Side-Lying Position You and your baby lie facing each other, with your baby’s body aligned with yours and their head supported by a pillow.
Laid-Back Position You recline in a semi-upright position, allowing your
Feeding Positions to Try for Better Latching

When to Seek Professional Help

While unlatching is a common challenge during breastfeeding, persistent or severe issues may require professional assistance. Here are some signs that it’s time to seek help from a lactation consultant, pediatrician, or other healthcare professionals:

  • Your baby is losing weight or not gaining weight appropriately.
  • You’re experiencing severe nipple pain, cracking, or bleeding that doesn’t improve with proper latch techniques.
  • Your baby has difficulty latching or maintaining a latch, even after trying various positions and techniques.
  • You suspect your baby has a tongue-tie, lip-tie, or other anatomical issue that may be affecting their ability to latch and feed effectively.
  • You’re experiencing low milk supply or your baby seems unsatisfied after feedings.
  • You or your baby has signs of thrush or other infections that require medical treatment.
  • You’re experiencing postpartum depression, anxiety, or other mental health concerns that may be impacting your breastfeeding experience.

Remember, seeking professional support is not a sign of failure – it’s a proactive step towards ensuring your baby’s health and your own well-being during this incredible journey of breastfeeding.


Breastfeeding can be a beautiful and rewarding experience, but it’s also perfectly normal to face challenges along the way, like your baby frequently unlatching. By understanding the potential reasons behind this common issue and implementing the appropriate solutions, you can overcome these obstacles and establish a comfortable and fulfilling nursing routine.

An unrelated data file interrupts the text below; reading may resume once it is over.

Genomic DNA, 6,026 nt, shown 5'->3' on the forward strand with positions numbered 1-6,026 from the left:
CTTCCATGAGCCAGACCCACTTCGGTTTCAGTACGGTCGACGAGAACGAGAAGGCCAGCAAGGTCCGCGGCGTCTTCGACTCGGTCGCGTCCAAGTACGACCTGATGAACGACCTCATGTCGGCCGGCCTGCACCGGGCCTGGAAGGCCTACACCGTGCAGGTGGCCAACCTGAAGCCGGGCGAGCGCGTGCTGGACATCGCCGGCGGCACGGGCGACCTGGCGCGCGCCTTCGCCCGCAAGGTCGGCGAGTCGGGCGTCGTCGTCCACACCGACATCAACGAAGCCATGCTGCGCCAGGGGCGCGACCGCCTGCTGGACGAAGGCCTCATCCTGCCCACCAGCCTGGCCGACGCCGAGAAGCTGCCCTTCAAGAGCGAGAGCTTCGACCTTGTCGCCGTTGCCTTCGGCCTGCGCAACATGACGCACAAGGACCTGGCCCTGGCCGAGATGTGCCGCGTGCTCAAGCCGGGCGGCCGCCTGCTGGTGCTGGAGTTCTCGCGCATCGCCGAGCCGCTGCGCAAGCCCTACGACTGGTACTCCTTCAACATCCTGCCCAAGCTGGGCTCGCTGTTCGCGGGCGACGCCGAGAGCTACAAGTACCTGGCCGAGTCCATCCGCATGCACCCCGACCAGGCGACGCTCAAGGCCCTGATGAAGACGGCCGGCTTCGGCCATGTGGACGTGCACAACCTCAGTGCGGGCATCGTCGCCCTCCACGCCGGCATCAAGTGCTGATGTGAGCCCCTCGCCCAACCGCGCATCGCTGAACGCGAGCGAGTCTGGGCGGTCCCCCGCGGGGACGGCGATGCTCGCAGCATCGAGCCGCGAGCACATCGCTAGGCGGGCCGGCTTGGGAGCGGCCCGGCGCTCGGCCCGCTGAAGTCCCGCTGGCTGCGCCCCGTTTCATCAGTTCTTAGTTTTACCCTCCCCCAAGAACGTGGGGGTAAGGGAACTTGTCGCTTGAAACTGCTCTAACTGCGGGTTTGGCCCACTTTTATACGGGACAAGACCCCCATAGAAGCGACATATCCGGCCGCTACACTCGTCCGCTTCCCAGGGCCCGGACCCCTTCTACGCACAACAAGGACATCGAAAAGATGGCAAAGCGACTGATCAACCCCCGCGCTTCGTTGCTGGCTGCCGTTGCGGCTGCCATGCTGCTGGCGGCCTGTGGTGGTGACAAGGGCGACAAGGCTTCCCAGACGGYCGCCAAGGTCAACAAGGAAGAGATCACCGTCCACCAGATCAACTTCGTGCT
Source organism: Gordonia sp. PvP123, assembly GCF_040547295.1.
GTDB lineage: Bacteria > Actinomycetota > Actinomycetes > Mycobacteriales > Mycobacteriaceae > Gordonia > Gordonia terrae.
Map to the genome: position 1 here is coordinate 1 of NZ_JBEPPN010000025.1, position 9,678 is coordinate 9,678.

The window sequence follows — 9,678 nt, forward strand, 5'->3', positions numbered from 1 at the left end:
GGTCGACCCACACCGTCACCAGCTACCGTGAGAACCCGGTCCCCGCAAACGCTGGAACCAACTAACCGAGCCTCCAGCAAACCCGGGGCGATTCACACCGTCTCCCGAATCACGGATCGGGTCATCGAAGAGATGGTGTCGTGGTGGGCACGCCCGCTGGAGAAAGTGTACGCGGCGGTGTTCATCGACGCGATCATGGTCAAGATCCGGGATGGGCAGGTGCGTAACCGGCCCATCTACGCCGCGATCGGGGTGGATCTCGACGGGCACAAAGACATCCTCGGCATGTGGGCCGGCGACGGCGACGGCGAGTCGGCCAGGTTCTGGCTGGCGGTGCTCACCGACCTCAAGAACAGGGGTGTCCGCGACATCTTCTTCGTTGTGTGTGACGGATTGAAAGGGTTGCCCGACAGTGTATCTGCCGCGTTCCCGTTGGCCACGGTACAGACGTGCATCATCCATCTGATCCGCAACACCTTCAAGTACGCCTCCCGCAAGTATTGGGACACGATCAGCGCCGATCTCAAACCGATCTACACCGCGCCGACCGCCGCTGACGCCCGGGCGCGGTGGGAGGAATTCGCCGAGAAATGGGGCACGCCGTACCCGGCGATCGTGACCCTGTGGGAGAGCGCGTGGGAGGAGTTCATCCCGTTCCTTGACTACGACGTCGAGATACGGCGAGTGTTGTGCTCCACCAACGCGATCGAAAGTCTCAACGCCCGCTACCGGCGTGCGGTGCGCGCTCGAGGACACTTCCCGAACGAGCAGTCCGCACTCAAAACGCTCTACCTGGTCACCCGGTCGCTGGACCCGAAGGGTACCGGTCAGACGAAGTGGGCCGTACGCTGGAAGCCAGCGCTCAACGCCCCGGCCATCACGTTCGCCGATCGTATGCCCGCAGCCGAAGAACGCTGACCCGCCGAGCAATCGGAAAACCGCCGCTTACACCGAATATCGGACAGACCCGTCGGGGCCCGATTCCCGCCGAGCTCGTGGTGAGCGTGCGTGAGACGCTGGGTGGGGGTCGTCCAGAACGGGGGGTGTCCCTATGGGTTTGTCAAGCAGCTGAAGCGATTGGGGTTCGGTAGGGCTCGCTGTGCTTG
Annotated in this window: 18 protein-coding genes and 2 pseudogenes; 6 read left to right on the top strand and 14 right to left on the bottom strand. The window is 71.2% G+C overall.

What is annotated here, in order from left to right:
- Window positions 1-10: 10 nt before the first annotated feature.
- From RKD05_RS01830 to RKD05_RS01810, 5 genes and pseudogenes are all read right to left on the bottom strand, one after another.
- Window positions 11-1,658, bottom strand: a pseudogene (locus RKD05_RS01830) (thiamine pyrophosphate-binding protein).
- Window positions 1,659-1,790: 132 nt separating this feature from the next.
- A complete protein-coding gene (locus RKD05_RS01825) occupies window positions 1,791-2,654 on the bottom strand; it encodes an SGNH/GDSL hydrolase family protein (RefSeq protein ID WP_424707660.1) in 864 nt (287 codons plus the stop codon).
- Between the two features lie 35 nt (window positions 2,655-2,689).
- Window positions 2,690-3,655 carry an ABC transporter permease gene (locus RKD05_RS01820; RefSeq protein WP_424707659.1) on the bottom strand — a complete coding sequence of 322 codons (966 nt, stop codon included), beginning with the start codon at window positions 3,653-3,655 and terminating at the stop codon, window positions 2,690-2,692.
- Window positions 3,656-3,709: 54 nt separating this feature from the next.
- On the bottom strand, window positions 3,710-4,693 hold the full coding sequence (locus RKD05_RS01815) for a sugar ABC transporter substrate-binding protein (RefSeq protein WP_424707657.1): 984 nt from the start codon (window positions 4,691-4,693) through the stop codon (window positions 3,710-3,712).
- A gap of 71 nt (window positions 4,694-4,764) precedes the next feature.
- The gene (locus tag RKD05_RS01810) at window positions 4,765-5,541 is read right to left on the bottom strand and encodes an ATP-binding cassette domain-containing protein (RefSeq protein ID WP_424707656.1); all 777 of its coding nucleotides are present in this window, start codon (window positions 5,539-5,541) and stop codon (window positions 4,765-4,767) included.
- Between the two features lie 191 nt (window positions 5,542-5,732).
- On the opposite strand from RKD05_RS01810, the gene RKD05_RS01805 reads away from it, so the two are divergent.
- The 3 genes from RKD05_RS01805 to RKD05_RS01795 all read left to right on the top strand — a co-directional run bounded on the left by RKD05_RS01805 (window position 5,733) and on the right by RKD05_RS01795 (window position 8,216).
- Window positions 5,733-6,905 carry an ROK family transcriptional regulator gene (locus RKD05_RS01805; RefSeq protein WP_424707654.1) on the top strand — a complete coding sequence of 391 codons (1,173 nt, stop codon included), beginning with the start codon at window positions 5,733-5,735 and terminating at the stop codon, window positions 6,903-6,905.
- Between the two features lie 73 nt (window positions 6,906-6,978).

Remember, every mother and baby is different, and it may take some patience, persistence, and trial and error to find what works best for you. Embrace the journey, and don’t hesitate to seek support from lactation consultants, healthcare professionals, or experienced breastfeeding mothers when you need it.

With the right guidance and a positive mindset, you can navigate the ups and downs of breastfeeding and create cherished moments of bonding and nourishment with your little one. Stay strong, trust your instincts, and know that every unlatch is an opportunity to learn and grow together.

FAQ – Why Does My Baby Keep Unlatching

How can I tell if my baby has a proper latch?

Can teething cause my baby to unlatch frequently?

Is it normal for my baby to prefer one breast over the other?

Can my diet affect my baby’s willingness to latch?

When should I seek professional help for unlatching issues?

Why Does My Baby Keep Unlatching
Why Does My Baby Keep Unlatching? 9 Solutions for Happy Feeding. Image Credit: Canva